You see distracted drivers on the road all the time, many of them using their cell phones behind the wheel. It's dangerous and in some cases deadly. It's busy roadways and intersections like Troy Highway and the Eastern Boulevard that make it easy for some drivers to send a quick text or chat on the phone. But one distracted driver crash survivor is asking us to hang up and drive to save a life.
In 2008, Jacey Good was the typical 21-year-old. She had loving family, boyfriend and had just earned her college degree.
"It started as the very best morning of my life," Good said.
It was graduation day and things changed forever when an 18-year-old guy talking on a cell phone hit the car she and her family were driving on a highway in Pennsylvania, killing both of her parents.
"What conversation is more important than my parents life and my livelihood," Good said.
The accident also left Jacey with a body that barely works.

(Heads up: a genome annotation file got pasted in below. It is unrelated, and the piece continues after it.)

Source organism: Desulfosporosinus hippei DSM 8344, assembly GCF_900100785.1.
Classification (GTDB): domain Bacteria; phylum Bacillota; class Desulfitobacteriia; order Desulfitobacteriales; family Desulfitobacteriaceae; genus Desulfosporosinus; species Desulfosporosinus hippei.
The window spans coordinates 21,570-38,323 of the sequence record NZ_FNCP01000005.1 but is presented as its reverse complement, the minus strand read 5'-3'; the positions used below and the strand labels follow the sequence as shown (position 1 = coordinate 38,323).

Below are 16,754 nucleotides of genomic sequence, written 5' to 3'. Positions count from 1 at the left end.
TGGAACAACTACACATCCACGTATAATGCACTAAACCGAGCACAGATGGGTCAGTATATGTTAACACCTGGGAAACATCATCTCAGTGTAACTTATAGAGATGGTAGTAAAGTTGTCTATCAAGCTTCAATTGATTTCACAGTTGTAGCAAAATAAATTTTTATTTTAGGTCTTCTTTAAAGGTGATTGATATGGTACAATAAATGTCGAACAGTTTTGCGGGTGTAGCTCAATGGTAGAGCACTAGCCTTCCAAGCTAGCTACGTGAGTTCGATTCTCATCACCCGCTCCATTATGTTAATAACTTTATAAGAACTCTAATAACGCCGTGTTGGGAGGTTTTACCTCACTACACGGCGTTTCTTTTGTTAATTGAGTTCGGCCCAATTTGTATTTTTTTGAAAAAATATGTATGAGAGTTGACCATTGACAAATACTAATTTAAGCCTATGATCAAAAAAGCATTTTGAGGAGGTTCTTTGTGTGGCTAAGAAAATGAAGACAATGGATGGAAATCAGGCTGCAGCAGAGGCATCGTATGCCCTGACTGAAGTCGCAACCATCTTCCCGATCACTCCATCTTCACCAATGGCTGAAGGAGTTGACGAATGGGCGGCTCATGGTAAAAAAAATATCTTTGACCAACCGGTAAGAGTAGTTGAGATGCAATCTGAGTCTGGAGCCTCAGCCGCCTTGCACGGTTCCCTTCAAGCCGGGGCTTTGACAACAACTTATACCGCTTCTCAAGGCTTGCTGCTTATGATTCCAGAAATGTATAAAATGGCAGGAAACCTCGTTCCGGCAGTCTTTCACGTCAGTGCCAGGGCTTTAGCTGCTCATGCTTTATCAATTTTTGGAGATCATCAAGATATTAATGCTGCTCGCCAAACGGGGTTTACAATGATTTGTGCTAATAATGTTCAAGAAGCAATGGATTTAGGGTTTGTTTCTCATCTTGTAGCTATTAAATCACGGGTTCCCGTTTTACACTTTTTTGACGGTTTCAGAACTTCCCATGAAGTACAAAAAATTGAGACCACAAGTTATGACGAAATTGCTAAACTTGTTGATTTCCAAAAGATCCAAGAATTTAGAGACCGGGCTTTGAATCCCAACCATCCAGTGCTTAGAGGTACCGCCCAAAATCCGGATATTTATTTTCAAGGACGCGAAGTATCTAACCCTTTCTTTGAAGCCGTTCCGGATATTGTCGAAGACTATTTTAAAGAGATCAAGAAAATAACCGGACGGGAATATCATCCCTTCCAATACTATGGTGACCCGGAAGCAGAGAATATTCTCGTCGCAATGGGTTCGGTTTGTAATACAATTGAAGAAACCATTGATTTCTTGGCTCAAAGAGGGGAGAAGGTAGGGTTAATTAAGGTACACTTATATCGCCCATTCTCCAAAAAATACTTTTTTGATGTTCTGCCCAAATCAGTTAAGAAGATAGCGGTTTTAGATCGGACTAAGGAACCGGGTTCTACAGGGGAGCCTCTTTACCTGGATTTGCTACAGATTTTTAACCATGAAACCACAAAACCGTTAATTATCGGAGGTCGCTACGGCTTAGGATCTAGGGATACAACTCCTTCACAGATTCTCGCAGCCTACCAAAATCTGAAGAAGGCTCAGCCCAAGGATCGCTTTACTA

"I had a broken left tibia and fibula, two broken feet, a broken wrist, a broken collar bone, a shattered pelvis, a lacerated liver, collapsed lungs, damaged arteries and a traumatic brain injury," Good said.
After three years of physical therapy, good is now taking her message across the country, making a stop in Montgomery as a part of the safe home Alabama traffic safety summit.
"You think you're a safe driver but there's thousands of people being killed every year because of this," Good said.
Statistics reveal 5,500 people are killed every year because of distracted driving and 80 percent of those incidents happen because of cell phone use.
"Turn your phone off, change your voicemail. Do whatever it takes to ignore that phone," Good said.
Since Montgomery implemented it's ordinance prohibiting the use of hand-held communication devices in 2010, police have issued 274 citations. In Prattville, police can actually stop you if they see texting, so far no citations have been issued.
"It won't be solved with laws. Laws do need to be in place but it's not the solution. It has to be a social and cultural change," Good said.
Good has filed a civil lawsuit against the 18-year-old teen responsible for killing her parents.
She has shared her story with over one hundred thousand people. Her next stop is Covington, Kentucky to speak to several colleges there. While she's disabled and can't work a regular job, she is working to get her message out that we need to hang up and put down our cell phones while driving.